Thanks, Brandon, for responding to my 2012 rant. I'll briefly respond back at ya below.
I agree with your assessment of The Comedy. I think that it's strength is also it's big flaw, like many of the other works that I listed; it is unwilling to fully commit to denouncing the empty lifestyle it depicts. Like so many gangster movies that inspire devotion from gangsters, I can see this becoming the rich hipster's manifesto movie instead of the eye-opening life-changing call to change that it could have been. I don't think it's necessarily Alverson's purpose to condemn. The Comedy is a character study and Alverson presents his deeply flawed character with love (without ever excusing vice), which is all that I can ask of a director. If this life isn't presented as negatively as I would have liked, well, the film also doesn't present it as anything more positive than it is.
You've seen Sightseers now. Based on our text conversation, I'd say that we're agreed on Wheatley's talent and his fruitful collaboration with his editor and DP. I think that the Sightseers script is much better than you give it credit for and I also think that almost all of the gags land. That could be chalked up to differences in our senses of humor or it could just be a result of the differing moods we were in when we watched it. I went in blind and was very gracious toward the film as it continued to surprise me. I think that you knew more about it going in and felt that the premise grew old quickly. I'm sure that we'll both be continuing to follow Wheatley's career.
We're agreed on Killing Them Softly. I need to get around to seeing Assassination.
Mostly agreed on Django.
I knew you were going to call me out on the Friedkin comment. I almost put a little disclaimer in there. Oh well. I've only seen The Exorcist and Killer Joe. I've been meaning to see The French Connection and Sorcerer for a long time. It hasn't happened yet. I have no interest in the rest of his filmography. Anyhow, I won't deny Friedkin's directing chops. But, from what I've seen and from what I've read about his other films and him, I'm not all that big of a fan of Friedkin. And even without all of that getting in the way, Killer Joe stands on its own as a "vile and disgusting" film. You're worried about The Comedy? I can only imagine how many KGB listeners have had Killer Joe parties.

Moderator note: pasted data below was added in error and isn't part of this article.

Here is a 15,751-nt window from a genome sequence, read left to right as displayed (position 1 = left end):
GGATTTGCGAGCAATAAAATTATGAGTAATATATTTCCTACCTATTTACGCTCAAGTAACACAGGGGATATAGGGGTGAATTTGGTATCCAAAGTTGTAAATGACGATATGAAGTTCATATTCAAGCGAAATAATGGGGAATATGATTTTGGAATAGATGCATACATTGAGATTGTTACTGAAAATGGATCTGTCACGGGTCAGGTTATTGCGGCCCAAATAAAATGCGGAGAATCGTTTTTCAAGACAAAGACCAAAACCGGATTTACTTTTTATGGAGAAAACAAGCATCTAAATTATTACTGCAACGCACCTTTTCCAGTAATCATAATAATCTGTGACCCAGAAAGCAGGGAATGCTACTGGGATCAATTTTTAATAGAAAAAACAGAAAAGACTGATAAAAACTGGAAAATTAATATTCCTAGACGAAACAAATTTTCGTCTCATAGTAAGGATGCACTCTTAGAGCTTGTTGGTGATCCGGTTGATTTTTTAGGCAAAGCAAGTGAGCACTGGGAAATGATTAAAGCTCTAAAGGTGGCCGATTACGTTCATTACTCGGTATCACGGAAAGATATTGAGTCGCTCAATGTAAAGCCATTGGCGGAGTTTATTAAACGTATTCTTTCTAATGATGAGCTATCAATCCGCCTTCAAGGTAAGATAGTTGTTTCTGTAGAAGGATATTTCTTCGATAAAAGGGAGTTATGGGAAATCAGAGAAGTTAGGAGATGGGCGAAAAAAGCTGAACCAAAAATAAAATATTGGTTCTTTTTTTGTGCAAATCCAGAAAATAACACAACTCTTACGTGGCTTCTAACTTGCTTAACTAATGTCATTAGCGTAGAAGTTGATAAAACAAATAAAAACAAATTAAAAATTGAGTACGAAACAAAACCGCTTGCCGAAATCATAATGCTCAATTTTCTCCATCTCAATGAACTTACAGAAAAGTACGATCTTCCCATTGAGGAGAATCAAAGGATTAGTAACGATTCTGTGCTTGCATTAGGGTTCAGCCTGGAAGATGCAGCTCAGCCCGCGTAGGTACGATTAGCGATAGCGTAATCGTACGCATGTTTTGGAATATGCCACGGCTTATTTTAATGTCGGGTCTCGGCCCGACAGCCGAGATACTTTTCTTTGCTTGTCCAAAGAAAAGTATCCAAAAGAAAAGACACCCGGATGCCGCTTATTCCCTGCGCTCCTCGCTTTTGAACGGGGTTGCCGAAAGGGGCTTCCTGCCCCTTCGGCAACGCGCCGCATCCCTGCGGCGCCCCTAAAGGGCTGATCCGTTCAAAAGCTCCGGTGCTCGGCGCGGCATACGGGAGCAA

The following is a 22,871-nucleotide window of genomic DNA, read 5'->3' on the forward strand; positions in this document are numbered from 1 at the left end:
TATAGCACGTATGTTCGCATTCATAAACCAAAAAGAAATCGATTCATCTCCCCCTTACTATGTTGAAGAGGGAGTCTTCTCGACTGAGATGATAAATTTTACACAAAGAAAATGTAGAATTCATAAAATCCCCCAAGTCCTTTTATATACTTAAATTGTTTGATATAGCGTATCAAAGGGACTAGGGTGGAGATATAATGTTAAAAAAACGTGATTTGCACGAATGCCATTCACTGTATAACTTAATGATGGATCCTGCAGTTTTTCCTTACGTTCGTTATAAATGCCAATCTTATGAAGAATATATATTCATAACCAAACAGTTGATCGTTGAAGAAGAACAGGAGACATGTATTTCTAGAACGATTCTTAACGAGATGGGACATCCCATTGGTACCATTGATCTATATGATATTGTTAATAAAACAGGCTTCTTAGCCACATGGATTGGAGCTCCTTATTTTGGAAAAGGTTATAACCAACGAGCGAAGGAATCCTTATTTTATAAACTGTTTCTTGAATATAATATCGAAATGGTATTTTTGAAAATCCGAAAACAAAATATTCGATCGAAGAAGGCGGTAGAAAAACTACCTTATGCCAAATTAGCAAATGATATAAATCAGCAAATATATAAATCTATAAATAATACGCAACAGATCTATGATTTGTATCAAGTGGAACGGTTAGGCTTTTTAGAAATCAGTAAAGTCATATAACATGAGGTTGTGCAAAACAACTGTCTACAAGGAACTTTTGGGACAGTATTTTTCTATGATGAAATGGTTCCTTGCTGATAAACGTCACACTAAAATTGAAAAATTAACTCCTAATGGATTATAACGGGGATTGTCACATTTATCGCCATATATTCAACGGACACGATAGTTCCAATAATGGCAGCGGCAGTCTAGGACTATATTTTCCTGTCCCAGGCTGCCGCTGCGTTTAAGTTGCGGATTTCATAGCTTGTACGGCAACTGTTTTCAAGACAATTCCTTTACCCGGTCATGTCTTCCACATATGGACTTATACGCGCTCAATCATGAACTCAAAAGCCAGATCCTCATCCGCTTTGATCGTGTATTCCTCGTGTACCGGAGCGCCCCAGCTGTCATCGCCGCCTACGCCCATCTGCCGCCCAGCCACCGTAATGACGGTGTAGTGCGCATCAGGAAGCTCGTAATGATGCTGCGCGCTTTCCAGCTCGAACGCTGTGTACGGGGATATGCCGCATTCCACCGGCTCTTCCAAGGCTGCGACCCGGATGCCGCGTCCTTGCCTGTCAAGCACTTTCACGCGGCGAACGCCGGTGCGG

I don't know about Seven Psychopaths. I want to see it the way you're seeing it. But, I don't.
Cosmopolis might be even better than I gave it credit for. I'm not sure that it amounts to all that much, though, and I know that I have little interest in watching it again.
Yeah, Lawless is a big ol' mess of a disappointment. I included it on this list over a couple of other movies because of the common thread of all of these films having directors worth watching even though I have problems with either the content or the delivery in all of their work. Hillcoat is more frustrating than all of the other directors above. I don't share your love for The Proposition. I haven't seen The Road. My impression of Hillcoat is that he can't quite deliver. He's worked up a certain style and atmosphere, but hasn't quite found the right balance in execution. The Proposition gets a feeling right, but is sloppy in the way its story develops and ties up at the end. Lawless is sloppy in both the feeling and story departments, meandering back and forth between a hard seriousness and a slapstick cheerfulness.
I do think that you were too kind to Dark Shadows in your initial response. I still respect Burton, but I haven't really cared strongly about any of his films since Big Fish (though I did like Alice more than any of you).
I can only interpret your silence on Here Comes the Boom as disgust that I've brought up this film once again for CR5FC's consideration. You're welcome. :)
Thanks again for the interaction. I'm still hoping that there are 2012 films out there waiting to convince me of how wrong I've been about the year.